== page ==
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«This page left intentionally blank. United States Environmental Protection Agency EPA-540-R-05-012 Office of Solid Waste and Emergency Response OSWER ...»

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Reliability and effectiveness of ICs are of particular concern with sediment alternatives, whether they are used alone or in combination with MNR, in-situ capping, or sediment removal. Project managers should recognize that, generally, ICs cannot protect ecological receptors or prevent disruption of an insitu cap by bottom-dwelling organisms. In addition, in many cases ICs have been only partially effective in modifying human behavior, especially in the case of voluntary or advisory controls. Although fish consumption advisories can be an important component of a sediment remedy, it should be recognized that they are unlikely to be entirely effective in eliminating exposures. Where advisories or bans are relied upon to reduce human health risk for long periods, public education, and where applicable, enforcement by the appropriate agency, are critical. This point is emphasized in EPA’s risk management Principle 9, Maximize the Effectiveness of Institutional Controls and Recognize Their Limitations (U.S.

EPA 2002a; see Appendix A).

Implementing and overseeing ICs can often be more difficult at sediment sites where control of the water body may involve multiple entities and a single landowner is not present to provide oversight and enforcement. As for other types of sites, at sediment sites, project managers should review ICs during the five-year review. Where a water body is owned or controlled by local, state, or federal 7-15 Chapter 7: Remedy Selection Considerations government entities, their regulations and guidance should be consulted to determine what governmental controls can be used to restrict the use of the water body, and the regulatory or administrative process to enforce such a restriction. In complex situations, it may be useful to layer a number of different ICs as discussed in the ICs site manager’s guide (U.S. EPA 2000f). Additional guidance on other aspects of ICs is under development by EPA.

7.6 CONSIDERING NO-ACTION As presented in Section 8.1 of the ROD Guidance, a no-action decision may be appropriate in the

following situations:

–  –  –

• When CERCLA does not provide the authority to take remedial action; or • When a previous response(s) has eliminated the need for further remedial response [often called a “no-further-action” alternative].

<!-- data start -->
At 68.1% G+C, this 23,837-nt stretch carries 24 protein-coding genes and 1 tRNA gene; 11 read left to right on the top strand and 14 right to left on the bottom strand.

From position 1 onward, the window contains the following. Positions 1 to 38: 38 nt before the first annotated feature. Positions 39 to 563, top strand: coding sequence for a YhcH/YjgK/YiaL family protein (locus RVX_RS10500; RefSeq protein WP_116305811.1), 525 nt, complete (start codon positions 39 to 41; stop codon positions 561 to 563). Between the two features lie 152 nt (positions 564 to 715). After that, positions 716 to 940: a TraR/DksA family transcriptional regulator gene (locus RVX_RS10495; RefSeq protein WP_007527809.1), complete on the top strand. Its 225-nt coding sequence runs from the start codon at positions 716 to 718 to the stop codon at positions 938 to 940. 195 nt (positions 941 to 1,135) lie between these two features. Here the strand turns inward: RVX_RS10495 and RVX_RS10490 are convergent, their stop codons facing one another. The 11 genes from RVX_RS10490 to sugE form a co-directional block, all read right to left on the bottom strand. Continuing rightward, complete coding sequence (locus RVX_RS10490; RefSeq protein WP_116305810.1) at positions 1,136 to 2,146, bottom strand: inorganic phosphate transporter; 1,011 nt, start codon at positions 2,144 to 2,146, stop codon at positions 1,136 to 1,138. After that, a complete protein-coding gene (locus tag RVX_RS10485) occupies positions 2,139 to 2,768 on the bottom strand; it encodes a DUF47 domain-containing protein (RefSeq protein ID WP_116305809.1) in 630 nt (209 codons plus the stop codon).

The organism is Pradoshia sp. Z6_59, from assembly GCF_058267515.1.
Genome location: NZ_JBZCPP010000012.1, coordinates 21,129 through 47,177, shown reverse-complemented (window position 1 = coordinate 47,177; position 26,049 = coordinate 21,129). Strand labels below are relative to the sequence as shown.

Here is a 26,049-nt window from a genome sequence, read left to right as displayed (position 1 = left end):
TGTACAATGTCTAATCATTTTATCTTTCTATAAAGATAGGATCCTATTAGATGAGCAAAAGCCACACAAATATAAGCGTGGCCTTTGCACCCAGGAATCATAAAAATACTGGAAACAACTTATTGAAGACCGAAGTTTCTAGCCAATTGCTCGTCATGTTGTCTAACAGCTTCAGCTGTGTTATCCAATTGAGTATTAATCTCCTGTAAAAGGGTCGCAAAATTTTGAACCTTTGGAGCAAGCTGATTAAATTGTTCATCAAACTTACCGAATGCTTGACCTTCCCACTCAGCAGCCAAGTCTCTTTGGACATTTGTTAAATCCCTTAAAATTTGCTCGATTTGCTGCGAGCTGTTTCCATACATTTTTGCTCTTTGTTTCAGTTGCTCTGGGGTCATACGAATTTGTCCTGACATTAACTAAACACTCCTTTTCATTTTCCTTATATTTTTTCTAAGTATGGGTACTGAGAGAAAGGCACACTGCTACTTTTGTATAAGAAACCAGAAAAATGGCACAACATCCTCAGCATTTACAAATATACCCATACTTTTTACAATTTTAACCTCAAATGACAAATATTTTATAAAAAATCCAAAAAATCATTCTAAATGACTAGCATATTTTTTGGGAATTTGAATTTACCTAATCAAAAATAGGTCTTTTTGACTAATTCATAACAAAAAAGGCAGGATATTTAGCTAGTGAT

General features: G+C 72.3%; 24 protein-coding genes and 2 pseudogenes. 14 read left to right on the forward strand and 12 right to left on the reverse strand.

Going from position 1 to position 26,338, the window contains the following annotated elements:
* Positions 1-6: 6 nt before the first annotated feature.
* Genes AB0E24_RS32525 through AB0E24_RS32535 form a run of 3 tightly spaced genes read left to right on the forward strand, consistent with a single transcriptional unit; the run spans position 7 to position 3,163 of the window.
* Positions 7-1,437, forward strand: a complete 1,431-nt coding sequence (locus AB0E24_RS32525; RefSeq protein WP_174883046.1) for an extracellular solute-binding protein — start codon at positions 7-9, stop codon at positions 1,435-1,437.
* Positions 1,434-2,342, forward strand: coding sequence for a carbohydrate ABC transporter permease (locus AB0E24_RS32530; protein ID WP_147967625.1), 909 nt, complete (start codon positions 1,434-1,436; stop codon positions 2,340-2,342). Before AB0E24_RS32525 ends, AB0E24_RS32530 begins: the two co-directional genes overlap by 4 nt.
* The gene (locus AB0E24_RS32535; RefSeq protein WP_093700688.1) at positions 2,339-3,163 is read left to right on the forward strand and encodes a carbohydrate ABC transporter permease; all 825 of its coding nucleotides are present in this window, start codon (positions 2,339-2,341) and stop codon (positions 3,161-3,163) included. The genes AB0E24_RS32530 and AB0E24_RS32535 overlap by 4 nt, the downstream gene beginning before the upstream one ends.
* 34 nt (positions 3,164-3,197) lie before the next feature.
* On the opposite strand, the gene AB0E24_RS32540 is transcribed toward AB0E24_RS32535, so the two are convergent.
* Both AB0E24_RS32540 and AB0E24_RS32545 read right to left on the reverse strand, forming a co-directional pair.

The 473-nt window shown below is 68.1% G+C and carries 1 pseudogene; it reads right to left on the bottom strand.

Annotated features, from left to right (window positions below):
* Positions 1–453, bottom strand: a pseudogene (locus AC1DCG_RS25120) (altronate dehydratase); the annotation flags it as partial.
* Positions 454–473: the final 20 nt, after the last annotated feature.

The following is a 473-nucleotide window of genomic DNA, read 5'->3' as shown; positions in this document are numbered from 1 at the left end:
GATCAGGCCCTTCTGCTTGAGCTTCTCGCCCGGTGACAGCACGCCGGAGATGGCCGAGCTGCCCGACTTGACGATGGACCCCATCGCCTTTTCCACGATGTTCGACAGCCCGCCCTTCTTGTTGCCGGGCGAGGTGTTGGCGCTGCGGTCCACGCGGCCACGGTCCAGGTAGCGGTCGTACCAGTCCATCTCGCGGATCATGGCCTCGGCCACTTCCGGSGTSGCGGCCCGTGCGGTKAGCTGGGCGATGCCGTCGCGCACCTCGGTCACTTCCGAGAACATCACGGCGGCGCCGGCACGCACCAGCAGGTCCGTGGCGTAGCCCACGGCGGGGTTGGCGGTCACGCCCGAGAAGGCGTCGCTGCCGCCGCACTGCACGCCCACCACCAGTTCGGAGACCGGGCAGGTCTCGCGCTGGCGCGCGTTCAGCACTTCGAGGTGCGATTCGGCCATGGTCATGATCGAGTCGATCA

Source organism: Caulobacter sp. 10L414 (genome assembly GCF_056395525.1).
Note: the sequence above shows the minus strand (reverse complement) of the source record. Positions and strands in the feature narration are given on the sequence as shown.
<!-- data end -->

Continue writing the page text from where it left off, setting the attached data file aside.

Generally, if ICs are necessary to control risks caused by a contaminant of concern at a site, a noaction decision is not appropriate. For example, if fish consumption advisories or fishing bans are necessary to control risks from contaminants of concern at a site, a no-action decision for sediment is not appropriate, even if the advisories or bans are already in place. Instead, a remedy should be considered that includes at least the institutional control (e.g., advisories or bans), and, if appropriate, other actions for sediment or other media.

A no-action decision; however, may include monitoring. For example, sediment may pose no unacceptable risk to human health or the environment; however, uncertainties concerning that evaluation may make it wise to continue some level of monitoring. In this case, a no-action decision that includes monitoring may be appropriate. It is important to note that this is different from a MNR remedy where current or expected future risk is unacceptable and natural processes are being relied upon to reduce that risk to an acceptable level within a reasonable time frame. Although a no-action decision may require long-term monitoring, a MNR remedy generally needs more intensive monitoring to show that contaminant concentrations are being reduced by anticipated mechanisms at the predicted rates.


The focus of remedy selection should be on selecting the alternative best representing the overall risk reduction strategy for the site according to the NCP nine remedy selection criteria. As discussed in the OSWER Directive 9285.6-08, Principles for Managing Contaminated Sediment Risks at Hazardous Waste Sites (U.S. EPA 2002a), EPA’s policy has been and continues to be that there is no presumptive remedy for any contaminated sediment site, regardless of the contaminant or level of risk. Generally, as discussed in Chapter 3, Feasibility Study Considerations, project managers should evaluate each of the three potential remedy approaches (i.e., MNR, in-situ capping, and removal through dredging or excavation) at every sediment site. Project managers should develop a conceptual site model that considers key site uncertainties. Such a model can be used within an adaptive management approach to 7-16 Chapter 7: Remedy Selection Considerations control sources and to implement a cost-effective remedy that will achieve long-term protection while minimizing short-term impacts (refer to Chapter 2, Section 2.2 on conceptual site models).

Controlling any continuing sources of contaminants is an important factor for any sediment remedy (U.S. EPA 2002a). Where source control is uncertain, cannot be achieved, or is outside the scope of the remedial action, project managers should consider the potential for recontamination and factor that potential into the remedy selection process and into the long-term monitoring plan for the site. However, project managers should note that delaying an action to complete source control may not always be wise.